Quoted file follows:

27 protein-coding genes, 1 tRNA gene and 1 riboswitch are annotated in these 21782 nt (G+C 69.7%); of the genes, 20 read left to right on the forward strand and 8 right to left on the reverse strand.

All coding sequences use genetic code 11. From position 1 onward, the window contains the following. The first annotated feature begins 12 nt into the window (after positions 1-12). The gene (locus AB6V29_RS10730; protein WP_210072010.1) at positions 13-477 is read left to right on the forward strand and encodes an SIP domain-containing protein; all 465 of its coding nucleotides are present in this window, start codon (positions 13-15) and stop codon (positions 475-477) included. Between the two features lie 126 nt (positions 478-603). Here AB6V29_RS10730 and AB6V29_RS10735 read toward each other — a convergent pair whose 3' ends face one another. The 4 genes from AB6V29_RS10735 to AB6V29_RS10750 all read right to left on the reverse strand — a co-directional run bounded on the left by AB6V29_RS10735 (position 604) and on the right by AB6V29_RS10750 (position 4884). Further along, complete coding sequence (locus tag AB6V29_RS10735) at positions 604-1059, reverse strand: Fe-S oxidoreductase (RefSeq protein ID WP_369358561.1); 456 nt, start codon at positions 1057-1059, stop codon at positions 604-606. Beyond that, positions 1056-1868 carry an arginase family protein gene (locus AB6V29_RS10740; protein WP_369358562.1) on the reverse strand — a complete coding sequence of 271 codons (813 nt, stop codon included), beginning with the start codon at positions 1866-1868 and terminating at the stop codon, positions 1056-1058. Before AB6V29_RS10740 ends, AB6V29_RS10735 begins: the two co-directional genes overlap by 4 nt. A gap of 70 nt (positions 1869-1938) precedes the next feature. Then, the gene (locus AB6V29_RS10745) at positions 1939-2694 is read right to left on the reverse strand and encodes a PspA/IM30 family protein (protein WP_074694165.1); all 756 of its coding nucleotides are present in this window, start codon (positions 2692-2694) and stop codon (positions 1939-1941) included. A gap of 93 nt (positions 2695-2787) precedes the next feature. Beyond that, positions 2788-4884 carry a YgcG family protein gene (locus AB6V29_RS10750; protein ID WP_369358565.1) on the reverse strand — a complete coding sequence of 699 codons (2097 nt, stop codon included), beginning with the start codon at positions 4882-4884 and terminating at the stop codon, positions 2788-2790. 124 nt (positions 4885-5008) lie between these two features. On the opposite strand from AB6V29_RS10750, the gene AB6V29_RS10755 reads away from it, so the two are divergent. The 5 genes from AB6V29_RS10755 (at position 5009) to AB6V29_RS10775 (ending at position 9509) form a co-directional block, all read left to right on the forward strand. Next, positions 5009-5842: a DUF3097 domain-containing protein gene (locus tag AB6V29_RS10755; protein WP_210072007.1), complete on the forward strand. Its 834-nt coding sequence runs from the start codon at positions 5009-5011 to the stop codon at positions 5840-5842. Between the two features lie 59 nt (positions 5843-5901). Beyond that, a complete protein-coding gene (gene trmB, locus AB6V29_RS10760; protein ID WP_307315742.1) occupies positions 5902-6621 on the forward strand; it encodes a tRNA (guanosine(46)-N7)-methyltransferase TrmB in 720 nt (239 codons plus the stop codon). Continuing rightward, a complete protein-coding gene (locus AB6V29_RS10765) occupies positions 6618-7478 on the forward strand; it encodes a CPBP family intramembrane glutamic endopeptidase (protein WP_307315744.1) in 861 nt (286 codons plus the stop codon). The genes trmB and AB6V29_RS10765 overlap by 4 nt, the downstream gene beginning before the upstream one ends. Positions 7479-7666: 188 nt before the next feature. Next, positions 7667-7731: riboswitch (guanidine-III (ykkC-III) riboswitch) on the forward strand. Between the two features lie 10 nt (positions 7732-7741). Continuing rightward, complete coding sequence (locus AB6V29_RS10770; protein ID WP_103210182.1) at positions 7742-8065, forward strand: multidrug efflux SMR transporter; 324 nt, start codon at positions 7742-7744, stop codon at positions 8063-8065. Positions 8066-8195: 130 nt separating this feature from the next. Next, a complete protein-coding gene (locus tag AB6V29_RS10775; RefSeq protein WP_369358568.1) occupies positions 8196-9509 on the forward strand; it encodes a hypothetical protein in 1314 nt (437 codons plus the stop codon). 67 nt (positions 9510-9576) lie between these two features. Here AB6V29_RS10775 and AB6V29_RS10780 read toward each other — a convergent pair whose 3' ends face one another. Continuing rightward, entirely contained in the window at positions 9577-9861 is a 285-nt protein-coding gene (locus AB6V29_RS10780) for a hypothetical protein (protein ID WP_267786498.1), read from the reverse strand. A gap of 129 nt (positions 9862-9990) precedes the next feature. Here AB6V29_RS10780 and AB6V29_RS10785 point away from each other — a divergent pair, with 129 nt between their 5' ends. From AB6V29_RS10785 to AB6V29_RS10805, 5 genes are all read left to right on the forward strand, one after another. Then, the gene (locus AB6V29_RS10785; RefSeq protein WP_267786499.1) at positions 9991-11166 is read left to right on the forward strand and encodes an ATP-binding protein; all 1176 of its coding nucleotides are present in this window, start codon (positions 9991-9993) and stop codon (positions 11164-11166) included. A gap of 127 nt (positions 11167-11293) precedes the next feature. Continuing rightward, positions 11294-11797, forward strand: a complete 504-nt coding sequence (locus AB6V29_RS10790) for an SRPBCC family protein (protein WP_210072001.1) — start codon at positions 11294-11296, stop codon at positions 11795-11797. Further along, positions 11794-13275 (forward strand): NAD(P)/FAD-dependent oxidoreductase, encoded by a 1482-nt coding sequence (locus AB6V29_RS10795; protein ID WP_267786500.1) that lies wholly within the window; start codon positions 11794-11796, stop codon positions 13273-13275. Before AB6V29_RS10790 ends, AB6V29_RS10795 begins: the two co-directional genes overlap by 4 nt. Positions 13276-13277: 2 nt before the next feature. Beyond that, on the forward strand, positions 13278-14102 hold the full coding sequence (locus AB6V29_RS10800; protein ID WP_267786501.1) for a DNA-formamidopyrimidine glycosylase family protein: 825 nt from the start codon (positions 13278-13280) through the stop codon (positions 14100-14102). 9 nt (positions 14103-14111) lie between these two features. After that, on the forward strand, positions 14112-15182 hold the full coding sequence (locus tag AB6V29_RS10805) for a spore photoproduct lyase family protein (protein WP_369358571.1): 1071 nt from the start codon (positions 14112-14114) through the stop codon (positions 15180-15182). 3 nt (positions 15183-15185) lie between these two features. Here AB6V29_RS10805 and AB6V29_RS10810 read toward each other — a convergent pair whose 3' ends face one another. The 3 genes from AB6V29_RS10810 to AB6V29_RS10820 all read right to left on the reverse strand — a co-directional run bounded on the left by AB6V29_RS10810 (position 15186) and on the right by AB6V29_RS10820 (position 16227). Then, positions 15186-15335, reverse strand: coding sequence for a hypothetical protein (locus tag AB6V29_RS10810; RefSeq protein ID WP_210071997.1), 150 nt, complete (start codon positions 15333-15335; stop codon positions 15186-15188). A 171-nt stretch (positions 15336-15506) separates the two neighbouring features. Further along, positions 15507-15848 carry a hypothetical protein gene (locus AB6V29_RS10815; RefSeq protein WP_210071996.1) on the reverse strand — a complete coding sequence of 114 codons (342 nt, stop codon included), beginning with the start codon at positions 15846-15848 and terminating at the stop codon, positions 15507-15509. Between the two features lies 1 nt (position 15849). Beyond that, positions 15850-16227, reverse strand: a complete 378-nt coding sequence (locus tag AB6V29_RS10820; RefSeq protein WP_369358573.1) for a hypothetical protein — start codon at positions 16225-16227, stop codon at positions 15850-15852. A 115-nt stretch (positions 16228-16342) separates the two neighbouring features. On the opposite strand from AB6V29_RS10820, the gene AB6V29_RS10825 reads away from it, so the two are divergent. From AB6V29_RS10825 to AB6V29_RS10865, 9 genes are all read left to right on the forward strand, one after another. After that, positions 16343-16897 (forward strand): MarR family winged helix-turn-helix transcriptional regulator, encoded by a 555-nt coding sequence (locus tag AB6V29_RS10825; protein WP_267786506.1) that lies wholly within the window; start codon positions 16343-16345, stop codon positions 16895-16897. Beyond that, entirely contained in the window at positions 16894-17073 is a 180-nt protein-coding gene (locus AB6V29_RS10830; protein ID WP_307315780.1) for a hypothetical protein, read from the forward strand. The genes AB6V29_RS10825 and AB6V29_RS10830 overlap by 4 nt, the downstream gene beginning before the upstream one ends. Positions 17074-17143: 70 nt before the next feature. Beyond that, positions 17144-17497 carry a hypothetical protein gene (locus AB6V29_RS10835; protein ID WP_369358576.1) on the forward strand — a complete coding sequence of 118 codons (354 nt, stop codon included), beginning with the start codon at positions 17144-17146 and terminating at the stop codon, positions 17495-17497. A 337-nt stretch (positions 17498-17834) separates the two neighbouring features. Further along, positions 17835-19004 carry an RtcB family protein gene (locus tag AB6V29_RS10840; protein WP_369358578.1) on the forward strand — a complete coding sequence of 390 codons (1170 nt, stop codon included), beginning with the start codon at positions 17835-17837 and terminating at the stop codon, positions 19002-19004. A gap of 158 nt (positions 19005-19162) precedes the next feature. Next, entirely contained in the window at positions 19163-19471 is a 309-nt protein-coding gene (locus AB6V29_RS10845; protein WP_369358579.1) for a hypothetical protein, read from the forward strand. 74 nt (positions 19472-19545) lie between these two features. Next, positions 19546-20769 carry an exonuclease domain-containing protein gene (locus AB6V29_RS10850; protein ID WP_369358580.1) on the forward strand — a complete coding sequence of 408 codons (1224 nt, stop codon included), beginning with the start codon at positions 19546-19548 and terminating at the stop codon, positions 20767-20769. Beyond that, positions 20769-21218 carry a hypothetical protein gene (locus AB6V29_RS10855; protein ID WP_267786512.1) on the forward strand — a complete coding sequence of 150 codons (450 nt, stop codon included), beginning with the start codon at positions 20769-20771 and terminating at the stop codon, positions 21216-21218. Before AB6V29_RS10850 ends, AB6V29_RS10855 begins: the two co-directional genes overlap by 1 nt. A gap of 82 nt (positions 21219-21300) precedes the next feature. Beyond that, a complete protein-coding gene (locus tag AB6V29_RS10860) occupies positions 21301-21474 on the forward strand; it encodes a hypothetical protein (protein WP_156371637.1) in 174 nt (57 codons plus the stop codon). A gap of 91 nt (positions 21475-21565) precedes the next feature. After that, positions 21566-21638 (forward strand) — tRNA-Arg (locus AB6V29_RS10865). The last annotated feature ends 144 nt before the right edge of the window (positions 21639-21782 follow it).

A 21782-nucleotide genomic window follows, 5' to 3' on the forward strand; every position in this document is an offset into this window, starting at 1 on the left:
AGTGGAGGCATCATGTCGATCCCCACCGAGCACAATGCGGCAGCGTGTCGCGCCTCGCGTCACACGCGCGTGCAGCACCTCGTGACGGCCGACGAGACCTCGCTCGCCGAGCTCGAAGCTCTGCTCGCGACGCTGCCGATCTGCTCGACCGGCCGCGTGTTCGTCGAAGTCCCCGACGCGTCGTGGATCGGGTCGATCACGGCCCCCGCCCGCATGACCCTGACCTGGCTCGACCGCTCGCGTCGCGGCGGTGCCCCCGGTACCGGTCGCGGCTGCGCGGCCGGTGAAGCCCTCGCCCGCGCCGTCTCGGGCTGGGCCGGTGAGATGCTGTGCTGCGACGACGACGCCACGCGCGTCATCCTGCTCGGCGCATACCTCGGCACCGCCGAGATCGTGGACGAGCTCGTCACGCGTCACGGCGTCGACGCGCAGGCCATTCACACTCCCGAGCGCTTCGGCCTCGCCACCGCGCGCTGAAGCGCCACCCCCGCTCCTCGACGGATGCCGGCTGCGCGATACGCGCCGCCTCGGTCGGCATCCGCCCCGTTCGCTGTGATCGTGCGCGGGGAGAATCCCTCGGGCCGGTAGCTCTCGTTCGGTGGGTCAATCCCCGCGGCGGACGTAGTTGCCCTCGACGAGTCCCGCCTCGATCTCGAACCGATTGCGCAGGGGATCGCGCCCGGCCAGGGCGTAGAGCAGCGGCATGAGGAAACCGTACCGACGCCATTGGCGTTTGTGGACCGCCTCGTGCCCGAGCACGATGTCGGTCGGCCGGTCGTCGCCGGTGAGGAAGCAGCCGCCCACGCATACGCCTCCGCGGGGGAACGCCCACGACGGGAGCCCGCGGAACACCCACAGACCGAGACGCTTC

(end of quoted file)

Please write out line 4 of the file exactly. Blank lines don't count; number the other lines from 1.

AGTGGAGGCATCATGTCGATCCCCACCGAGCACAATGCGGCAGCGTGTCGCGCCTCGCGTCACACGCGCGTGCAGCACCTCGTGACGGCCGACGAGACCTCGCTCGCCGAGCTCGAAGCTCTGCTCGCGACGCTGCCGATCTGCTCGACCGGCCGCGTGTTCGTCGAAGTCCCCGACGCGTCGTGGATCGGGTCGATCACGGCCCCCGCCCGCATGACCCTGACCTGGCTCGACCGCTCGCGTCGCGGCGGTGCCCCCGGTACCGGTCGCGGCTGCGCGGCCGGTGAAGCCCTCGCCCGCGCCGTCTCGGGCTGGGCCGGTGAGATGCTGTGCTGCGACGACGACGCCACGCGCGTCATCCTGCTCGGCGCATACCTCGGCACCGCCGAGATCGTGGACGAGCTCGTCACGCGTCACGGCGTCGACGCGCAGGCCATTCACACTCCCGAGCGCTTCGGCCTCGCCACCGCGCGCTGAAGCGCCACCCCCGCTCCTCGACGGATGCCGGCTGCGCGATACGCGCCGCCTCGGTCGGCATCCGCCCCGTTCGCTGTGATCGTGCGCGGGGAGAATCCCTCGGGCCGGTAGCTCTCGTTCGGTGGGTCAATCCCCGCGGCGGACGTAGTTGCCCTCGACGAGTCCCGCCTCGATCTCGAACCGATTGCGCAGGGGATCGCGCCCGGCCAGGGCGTAGAGCAGCGGCATGAGGAAACCGTACCGACGCCATTGGCGTTTGTGGACCGCCTCGTGCCCGAGCACGATGTCGGTCGGCCGGTCGTCGCCGGTGAGGAAGCAGCCGCCCACGCATACGCCTCCGCGGGGGAACGCCCACGACGGGAGCCCGCGGAACACCCACAGACCGAGACGCTTC